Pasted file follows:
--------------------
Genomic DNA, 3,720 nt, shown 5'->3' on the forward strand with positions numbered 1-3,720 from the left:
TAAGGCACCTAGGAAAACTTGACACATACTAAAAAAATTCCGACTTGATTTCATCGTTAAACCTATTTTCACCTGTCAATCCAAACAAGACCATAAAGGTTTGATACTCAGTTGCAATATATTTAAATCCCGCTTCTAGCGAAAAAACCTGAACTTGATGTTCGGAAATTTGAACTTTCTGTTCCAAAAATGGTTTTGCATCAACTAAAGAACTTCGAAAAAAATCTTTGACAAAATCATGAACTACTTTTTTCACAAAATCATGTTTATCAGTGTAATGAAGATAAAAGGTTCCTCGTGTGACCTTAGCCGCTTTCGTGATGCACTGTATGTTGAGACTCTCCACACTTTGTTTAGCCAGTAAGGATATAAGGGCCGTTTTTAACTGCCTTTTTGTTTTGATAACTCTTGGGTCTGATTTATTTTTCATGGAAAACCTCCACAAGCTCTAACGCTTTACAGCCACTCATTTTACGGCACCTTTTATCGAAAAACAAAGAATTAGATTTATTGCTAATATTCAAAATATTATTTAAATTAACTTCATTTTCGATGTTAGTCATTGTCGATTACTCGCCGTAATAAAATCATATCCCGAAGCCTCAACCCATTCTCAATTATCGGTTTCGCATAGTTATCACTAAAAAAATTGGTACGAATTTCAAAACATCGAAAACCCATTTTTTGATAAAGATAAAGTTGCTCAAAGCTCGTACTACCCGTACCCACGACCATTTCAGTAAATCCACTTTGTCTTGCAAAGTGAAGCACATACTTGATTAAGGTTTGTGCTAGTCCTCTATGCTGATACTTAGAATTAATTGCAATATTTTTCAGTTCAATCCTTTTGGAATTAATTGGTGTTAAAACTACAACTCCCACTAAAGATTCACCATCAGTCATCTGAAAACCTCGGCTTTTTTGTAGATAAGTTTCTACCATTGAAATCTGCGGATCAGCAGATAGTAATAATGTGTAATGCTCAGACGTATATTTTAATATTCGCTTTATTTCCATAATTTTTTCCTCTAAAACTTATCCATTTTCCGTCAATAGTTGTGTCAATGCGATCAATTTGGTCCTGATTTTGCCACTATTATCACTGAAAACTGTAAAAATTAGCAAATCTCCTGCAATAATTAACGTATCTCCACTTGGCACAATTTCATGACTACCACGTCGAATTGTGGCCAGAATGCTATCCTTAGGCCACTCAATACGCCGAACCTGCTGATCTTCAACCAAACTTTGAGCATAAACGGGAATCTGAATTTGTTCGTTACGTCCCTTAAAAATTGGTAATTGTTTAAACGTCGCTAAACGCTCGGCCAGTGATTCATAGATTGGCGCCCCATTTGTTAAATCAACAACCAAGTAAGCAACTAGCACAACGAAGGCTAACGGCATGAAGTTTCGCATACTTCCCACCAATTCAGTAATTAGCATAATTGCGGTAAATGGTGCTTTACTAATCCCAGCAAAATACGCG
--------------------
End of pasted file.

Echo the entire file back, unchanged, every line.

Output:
Genomic DNA, 3,720 nt, shown 5'->3' on the forward strand with positions numbered 1-3,720 from the left:
TAAGGCACCTAGGAAAACTTGACACATACTAAAAAAATTCCGACTTGATTTCATCGTTAAACCTATTTTCACCTGTCAATCCAAACAAGACCATAAAGGTTTGATACTCAGTTGCAATATATTTAAATCCCGCTTCTAGCGAAAAAACCTGAACTTGATGTTCGGAAATTTGAACTTTCTGTTCCAAAAATGGTTTTGCATCAACTAAAGAACTTCGAAAAAAATCTTTGACAAAATCATGAACTACTTTTTTCACAAAATCATGTTTATCAGTGTAATGAAGATAAAAGGTTCCTCGTGTGACCTTAGCCGCTTTCGTGATGCACTGTATGTTGAGACTCTCCACACTTTGTTTAGCCAGTAAGGATATAAGGGCCGTTTTTAACTGCCTTTTTGTTTTGATAACTCTTGGGTCTGATTTATTTTTCATGGAAAACCTCCACAAGCTCTAACGCTTTACAGCCACTCATTTTACGGCACCTTTTATCGAAAAACAAAGAATTAGATTTATTGCTAATATTCAAAATATTATTTAAATTAACTTCATTTTCGATGTTAGTCATTGTCGATTACTCGCCGTAATAAAATCATATCCCGAAGCCTCAACCCATTCTCAATTATCGGTTTCGCATAGTTATCACTAAAAAAATTGGTACGAATTTCAAAACATCGAAAACCCATTTTTTGATAAAGATAAAGTTGCTCAAAGCTCGTACTACCCGTACCCACGACCATTTCAGTAAATCCACTTTGTCTTGCAAAGTGAAGCACATACTTGATTAAGGTTTGTGCTAGTCCTCTATGCTGATACTTAGAATTAATTGCAATATTTTTCAGTTCAATCCTTTTGGAATTAATTGGTGTTAAAACTACAACTCCCACTAAAGATTCACCATCAGTCATCTGAAAACCTCGGCTTTTTTGTAGATAAGTTTCTACCATTGAAATCTGCGGATCAGCAGATAGTAATAATGTGTAATGCTCAGACGTATATTTTAATATTCGCTTTATTTCCATAATTTTTTCCTCTAAAACTTATCCATTTTCCGTCAATAGTTGTGTCAATGCGATCAATTTGGTCCTGATTTTGCCACTATTATCACTGAAAACTGTAAAAATTAGCAAATCTCCTGCAATAATTAACGTATCTCCACTTGGCACAATTTCATGACTACCACGTCGAATTGTGGCCAGAATGCTATCCTTAGGCCACTCAATACGCCGAACCTGCTGATCTTCAACCAAACTTTGAGCATAAACGGGAATCTGAATTTGTTCGTTACGTCCCTTAAAAATTGGTAATTGTTTAAACGTCGCTAAACGCTCGGCCAGTGATTCATAGATTGGCGCCCCATTTGTTAAATCAACAACCAAGTAAGCAACTAGCACAACGAAGGCTAACGGCATGAAGTTTCGCATACTTCCCACCAATTCAGTAATTAGCATAATTGCGGTAAATGGTGCTTTACTAATCCCAGCAAAATACGCG